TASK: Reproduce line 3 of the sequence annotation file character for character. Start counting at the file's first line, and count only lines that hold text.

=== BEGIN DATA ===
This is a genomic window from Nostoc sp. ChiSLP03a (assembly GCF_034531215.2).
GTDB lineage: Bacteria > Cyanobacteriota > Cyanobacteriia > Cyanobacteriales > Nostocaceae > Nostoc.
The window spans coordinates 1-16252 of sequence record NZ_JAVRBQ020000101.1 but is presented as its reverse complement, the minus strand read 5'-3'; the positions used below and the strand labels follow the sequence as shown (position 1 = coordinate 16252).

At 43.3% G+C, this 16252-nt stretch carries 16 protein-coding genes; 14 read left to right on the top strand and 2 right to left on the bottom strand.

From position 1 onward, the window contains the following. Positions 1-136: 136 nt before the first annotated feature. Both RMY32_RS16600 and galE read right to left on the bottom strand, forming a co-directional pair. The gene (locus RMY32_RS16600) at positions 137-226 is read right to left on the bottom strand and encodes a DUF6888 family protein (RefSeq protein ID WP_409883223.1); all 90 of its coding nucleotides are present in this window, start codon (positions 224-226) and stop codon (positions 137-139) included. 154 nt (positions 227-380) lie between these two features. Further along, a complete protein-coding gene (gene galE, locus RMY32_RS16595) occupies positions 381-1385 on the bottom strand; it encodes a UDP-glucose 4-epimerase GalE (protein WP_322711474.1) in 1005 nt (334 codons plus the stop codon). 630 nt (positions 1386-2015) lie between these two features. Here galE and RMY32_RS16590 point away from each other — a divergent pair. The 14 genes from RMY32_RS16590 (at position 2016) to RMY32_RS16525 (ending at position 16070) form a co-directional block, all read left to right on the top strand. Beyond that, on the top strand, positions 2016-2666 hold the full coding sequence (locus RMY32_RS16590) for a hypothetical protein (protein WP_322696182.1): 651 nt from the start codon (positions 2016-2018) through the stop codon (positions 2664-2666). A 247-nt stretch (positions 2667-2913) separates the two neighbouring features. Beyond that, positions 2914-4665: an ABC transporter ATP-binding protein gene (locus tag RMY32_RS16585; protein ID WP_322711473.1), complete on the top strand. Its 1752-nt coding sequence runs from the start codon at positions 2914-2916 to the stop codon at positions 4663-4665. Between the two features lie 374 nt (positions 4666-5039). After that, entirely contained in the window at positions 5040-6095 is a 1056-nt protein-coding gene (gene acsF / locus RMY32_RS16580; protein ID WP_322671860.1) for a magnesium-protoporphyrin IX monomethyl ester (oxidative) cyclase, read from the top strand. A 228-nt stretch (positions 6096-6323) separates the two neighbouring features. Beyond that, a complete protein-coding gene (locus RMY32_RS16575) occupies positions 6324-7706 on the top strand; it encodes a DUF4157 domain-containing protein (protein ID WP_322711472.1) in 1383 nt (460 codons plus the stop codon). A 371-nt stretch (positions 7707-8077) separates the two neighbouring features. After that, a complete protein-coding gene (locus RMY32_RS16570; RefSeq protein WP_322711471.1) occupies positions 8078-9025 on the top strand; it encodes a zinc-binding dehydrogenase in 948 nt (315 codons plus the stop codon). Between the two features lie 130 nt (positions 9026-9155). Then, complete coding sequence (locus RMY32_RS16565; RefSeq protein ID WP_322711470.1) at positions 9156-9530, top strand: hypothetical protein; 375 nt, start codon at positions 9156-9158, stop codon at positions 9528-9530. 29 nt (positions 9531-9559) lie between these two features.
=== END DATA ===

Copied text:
The window spans coordinates 1-16252 of sequence record NZ_JAVRBQ020000101.1 but is presented as its reverse complement, the minus strand read 5'-3'; the positions used below and the strand labels follow the sequence as shown (position 1 = coordinate 16252).